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    Feb 9, 2019

    You will certainly earn more if you don't go through an agency. I haven't tutored in about 5 years, but was charging between $50 and $60/hour then.
     
  9. a2z

    a2z Maven

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    Feb 9, 2019

    If you go through an agency, they get a cut of the cost to the student. You might be able to get 50 on your own, but not when you have a middle man doing part of the work for you such as obtaining clients for you. It is the "fee" for their service.
     
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  10. futuremathsprof

    futuremathsprof Aficionado

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    Feb 9, 2019

    Why did you start another thread on the same question?
     
  11. vickilyn

    vickilyn Magnifico

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    Reach out to your new colleagues and make it known that you would really like to tutor, so if they have students with that specific need, you would welcome a referral. If they are booked solid, or not interested for themselves, you may find business coming your way. Posting on bulletin boards where students and their parents frequent regularly may also get you those important first few clients.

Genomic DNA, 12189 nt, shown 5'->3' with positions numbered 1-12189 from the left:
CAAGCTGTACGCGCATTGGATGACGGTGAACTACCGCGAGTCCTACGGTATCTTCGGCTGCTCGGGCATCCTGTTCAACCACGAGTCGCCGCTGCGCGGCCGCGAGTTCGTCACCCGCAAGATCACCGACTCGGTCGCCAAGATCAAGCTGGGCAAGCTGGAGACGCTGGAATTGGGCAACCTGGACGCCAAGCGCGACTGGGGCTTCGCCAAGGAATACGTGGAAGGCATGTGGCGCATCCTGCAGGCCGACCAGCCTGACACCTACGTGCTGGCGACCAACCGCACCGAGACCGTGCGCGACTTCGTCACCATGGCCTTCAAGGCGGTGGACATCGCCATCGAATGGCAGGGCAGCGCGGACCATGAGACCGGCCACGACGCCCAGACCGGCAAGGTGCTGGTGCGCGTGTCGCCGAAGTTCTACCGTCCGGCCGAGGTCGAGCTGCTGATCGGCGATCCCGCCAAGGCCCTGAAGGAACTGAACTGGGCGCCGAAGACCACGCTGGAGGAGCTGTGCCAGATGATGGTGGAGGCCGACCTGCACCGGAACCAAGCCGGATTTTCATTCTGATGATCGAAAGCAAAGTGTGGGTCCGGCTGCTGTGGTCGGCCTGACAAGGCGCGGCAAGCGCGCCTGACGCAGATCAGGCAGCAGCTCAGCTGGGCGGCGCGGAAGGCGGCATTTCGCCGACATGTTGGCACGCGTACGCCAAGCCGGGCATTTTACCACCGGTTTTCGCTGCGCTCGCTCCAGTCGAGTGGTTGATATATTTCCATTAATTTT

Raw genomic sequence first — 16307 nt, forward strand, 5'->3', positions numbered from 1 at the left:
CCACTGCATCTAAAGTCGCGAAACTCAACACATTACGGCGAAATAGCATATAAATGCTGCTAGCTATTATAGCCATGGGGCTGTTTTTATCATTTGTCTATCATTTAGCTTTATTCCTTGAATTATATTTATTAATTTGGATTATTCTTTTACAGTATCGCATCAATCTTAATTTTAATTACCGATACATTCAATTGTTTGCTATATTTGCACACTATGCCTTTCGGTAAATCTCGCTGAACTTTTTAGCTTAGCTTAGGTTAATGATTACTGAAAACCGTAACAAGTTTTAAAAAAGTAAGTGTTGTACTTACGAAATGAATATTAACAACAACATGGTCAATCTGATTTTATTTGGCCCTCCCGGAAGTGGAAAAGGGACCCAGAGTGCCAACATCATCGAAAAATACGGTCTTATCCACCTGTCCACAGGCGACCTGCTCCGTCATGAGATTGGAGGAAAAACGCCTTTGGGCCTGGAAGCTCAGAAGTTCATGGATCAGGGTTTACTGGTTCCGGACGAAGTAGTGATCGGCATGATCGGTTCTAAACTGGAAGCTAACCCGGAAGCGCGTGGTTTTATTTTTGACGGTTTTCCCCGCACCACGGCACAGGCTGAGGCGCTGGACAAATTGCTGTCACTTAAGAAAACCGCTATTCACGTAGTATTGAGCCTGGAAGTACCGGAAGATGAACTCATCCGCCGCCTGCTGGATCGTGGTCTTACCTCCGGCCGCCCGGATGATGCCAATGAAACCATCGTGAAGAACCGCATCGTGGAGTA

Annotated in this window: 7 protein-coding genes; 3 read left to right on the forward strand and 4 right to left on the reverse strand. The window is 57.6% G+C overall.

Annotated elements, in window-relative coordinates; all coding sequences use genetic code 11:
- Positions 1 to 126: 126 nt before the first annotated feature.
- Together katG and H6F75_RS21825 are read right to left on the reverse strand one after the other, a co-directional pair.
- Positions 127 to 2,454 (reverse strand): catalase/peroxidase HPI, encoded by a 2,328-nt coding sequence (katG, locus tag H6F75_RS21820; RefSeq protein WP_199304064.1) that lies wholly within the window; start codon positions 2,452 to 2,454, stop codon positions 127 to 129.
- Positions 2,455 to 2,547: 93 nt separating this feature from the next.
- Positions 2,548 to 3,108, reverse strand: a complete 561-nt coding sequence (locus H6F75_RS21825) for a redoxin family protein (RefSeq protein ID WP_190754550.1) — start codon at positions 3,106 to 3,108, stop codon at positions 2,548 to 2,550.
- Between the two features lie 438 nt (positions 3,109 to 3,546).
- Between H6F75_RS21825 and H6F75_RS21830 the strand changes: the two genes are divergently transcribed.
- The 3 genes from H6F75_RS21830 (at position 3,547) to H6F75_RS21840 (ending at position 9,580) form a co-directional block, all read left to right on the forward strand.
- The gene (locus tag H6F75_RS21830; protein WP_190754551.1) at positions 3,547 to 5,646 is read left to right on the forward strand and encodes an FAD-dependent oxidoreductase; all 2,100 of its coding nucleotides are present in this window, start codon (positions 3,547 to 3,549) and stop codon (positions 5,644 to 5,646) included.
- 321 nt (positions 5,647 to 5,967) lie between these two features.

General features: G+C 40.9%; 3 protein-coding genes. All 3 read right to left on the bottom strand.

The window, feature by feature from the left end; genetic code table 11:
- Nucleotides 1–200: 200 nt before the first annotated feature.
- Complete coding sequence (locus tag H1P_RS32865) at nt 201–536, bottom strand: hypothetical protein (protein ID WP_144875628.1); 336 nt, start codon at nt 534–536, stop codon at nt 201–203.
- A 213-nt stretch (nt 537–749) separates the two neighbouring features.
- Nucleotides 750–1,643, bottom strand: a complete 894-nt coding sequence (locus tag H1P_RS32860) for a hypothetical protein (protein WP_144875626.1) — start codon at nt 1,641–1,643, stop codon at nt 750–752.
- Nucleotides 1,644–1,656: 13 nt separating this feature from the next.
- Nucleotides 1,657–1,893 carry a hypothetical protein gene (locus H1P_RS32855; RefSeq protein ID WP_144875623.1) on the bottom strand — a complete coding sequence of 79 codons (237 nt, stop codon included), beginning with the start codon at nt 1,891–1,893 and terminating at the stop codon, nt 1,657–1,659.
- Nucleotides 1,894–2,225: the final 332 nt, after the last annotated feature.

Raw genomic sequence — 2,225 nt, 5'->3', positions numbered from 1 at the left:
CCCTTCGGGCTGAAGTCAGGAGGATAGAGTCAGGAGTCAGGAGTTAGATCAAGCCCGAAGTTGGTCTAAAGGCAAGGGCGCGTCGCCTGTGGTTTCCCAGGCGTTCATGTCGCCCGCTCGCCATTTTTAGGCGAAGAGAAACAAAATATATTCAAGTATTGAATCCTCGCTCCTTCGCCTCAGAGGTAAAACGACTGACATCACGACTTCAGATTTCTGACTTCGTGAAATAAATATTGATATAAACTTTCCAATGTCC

12. czacza

    czacza Multitudinous

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    Im in NE Betgen county. I get $70 per hour. An agency is charging clients more than they are paying you and tax will be taken out. Better to go on your own off the books.
    Tutoring is word of mouth. Once you get s client or two your side business will grow. I make about $1200-1500 per month.
     
  13. MissL8

    MissL8 Rookie

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    Feb 10, 2019